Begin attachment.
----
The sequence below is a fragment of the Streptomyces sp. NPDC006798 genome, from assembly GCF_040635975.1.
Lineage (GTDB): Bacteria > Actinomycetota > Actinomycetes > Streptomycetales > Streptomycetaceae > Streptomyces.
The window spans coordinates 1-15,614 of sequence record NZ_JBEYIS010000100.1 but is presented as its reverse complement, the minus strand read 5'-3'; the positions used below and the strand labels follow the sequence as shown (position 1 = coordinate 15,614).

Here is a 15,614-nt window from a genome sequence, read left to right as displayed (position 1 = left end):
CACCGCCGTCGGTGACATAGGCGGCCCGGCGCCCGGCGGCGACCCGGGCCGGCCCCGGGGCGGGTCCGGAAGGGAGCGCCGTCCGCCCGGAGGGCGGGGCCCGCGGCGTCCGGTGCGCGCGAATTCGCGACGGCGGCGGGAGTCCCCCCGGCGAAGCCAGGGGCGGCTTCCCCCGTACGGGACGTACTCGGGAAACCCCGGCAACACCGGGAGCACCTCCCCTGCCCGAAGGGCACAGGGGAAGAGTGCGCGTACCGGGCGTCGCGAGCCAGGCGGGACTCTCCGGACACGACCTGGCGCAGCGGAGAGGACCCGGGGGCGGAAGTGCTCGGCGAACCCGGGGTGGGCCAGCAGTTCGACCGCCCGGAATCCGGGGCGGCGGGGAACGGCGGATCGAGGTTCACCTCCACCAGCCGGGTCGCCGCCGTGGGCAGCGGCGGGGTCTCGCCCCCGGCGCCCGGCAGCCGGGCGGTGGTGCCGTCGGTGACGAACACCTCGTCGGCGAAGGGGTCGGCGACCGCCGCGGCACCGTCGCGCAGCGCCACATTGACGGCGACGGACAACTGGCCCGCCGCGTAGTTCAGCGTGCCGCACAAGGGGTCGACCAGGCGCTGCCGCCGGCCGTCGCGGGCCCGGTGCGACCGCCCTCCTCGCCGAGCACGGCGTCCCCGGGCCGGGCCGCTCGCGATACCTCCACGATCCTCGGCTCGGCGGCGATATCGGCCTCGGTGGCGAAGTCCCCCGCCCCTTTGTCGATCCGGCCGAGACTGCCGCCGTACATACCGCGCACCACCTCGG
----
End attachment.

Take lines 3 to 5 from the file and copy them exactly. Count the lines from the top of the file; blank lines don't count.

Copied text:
The window spans coordinates 1-15,614 of sequence record NZ_JBEYIS010000100.1 but is presented as its reverse complement, the minus strand read 5'-3'; the positions used below and the strand labels follow the sequence as shown (position 1 = coordinate 15,614).

Here is a 15,614-nt window from a genome sequence, read left to right as displayed (position 1 = left end):
CACCGCCGTCGGTGACATAGGCGGCCCGGCGCCCGGCGGCGACCCGGGCCGGCCCCGGGGCGGGTCCGGAAGGGAGCGCCGTCCGCCCGGAGGGCGGGGCCCGCGGCGTCCGGTGCGCGCGAATTCGCGACGGCGGCGGGAGTCCCCCCGGCGAAGCCAGGGGCGGCTTCCCCCGTACGGGACGTACTCGGGAAACCCCGGCAACACCGGGAGCACCTCCCCTGCCCGAAGGGCACAGGGGAAGAGTGCGCGTACCGGGCGTCGCGAGCCAGGCGGGACTCTCCGGACACGACCTGGCGCAGCGGAGAGGACCCGGGGGCGGAAGTGCTCGGCGAACCCGGGGTGGGCCAGCAGTTCGACCGCCCGGAATCCGGGGCGGCGGGGAACGGCGGATCGAGGTTCACCTCCACCAGCCGGGTCGCCGCCGTGGGCAGCGGCGGGGTCTCGCCCCCGGCGCCCGGCAGCCGGGCGGTGGTGCCGTCGGTGACGAACACCTCGTCGGCGAAGGGGTCGGCGACCGCCGCGGCACCGTCGCGCAGCGCCACATTGACGGCGACGGACAACTGGCCCGCCGCGTAGTTCAGCGTGCCGCACAAGGGGTCGACCAGGCGCTGCCGCCGGCCGTCGCGGGCCCGGTGCGACCGCCCTCCTCGCCGAGCACGGCGTCCCCGGGCCGGGCCGCTCGCGATACCTCCACGATCCTCGGCTCGGCGGCGATATCGGCCTCGGTGGCGAAGTCCCCCGCCCCTTTGTCGATCCGGCCGAGACTGCCGCCGTACATACCGCGCACCACCTCGG